More Arch on Collins

For those following the Façade Designs International v Yuanda saga, an update:

  • FDI, having issued proceedings against Yuanda, has been ordered to provide security for costs, on the basis that there are credible grounds that it may not be able to pay the costs of Yuanda if ordered to do so. The initial tranche of security – to close of pleadings – is $200,000.
  • More unusual was the application that FDI’s solicitors Piper Alderman be restrained from acting for FDI unless and until an adequate information barrier (Chinese wall) be put in place.  This issue arose because it emerged that Piper Alderman partner Daniel Fitzpatrick, who had conduct of the case, had previously acted for Yuanda on a number of occasions when employed by Gadens. Following what Justice Delany described as “gradual movement on the part of Piper Alderman” over some months the requirements of a proper Chinese wall were eventually put in place, such that Piper Alderman were permitted to continue with a fresh team (not including Mr Fitzpatrick), but a costs order was made against Piper Alderman and FDI was made in respect of the application.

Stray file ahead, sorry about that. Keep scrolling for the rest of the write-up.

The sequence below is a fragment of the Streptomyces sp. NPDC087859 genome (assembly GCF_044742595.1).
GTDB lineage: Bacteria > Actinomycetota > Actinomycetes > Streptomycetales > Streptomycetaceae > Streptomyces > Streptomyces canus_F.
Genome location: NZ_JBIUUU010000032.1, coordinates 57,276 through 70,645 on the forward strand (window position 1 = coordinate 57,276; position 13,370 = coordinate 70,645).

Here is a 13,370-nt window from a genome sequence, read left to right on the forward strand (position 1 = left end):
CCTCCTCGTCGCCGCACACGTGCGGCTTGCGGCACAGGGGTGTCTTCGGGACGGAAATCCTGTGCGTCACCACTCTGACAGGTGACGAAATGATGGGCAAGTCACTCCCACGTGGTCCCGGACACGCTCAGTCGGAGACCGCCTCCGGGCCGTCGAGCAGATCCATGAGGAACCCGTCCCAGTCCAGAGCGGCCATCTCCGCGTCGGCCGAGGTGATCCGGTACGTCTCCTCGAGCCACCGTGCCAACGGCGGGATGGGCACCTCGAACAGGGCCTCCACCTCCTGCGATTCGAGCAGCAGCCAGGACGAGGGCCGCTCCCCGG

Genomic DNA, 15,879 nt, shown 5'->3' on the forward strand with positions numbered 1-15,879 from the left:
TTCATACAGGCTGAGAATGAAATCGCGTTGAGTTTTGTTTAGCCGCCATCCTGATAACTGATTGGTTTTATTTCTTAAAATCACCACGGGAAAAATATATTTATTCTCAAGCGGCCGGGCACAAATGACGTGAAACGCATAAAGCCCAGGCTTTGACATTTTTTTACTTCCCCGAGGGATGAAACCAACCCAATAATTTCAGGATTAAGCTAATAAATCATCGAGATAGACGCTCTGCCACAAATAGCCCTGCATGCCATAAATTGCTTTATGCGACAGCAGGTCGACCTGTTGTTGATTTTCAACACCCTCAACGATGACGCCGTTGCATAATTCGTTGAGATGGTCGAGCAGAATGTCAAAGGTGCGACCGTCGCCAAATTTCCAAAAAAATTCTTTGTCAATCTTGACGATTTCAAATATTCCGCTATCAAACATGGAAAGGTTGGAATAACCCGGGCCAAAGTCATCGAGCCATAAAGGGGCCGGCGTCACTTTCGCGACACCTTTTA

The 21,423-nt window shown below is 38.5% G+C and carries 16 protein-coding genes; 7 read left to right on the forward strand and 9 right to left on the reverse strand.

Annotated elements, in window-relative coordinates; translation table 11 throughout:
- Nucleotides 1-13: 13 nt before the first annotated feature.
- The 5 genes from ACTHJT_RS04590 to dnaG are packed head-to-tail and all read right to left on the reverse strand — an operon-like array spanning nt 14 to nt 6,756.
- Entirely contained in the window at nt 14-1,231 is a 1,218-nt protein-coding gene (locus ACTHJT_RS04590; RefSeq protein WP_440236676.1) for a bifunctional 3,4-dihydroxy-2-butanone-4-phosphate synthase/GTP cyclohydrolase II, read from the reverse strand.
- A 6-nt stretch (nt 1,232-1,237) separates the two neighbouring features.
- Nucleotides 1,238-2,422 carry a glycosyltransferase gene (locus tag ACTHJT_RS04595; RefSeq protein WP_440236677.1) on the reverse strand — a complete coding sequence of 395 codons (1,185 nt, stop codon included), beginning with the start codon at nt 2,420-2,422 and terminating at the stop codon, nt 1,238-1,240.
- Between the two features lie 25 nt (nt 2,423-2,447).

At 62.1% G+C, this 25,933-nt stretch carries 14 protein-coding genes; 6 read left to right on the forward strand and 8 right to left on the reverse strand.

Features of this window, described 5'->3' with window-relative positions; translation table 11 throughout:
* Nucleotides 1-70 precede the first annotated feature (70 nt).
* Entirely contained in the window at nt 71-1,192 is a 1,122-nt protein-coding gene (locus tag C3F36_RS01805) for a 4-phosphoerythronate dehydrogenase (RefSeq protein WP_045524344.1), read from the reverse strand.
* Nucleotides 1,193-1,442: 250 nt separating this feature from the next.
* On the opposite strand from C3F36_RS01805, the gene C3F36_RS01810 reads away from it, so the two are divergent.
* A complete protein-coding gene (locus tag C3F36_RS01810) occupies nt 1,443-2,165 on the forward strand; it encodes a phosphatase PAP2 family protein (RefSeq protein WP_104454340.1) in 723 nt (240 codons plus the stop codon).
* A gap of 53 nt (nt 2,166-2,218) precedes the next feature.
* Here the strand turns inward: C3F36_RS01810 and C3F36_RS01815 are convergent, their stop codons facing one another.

The security for costs order was made on the basis of the inference that FDI’s refusal to disclose its full financial position was motivated by a wish not to reveal liabilities, as to do so would likely confirm impecuniosity. This approach is sometimes characterised as the rule in Browne v Dunn. Justice Delany referred to the much more recent decision, just a few days earlier, in Wu v Bi.

I was instructed by Yuanda as leading counsel on both limbs of this, and so Continue reading

Dragonese?

 

Dragon, the voice recognition software, is pretty good these days, if used with a decent computer and a decent microphone. But it does have its issues, sometimes misunderstanding what is intended.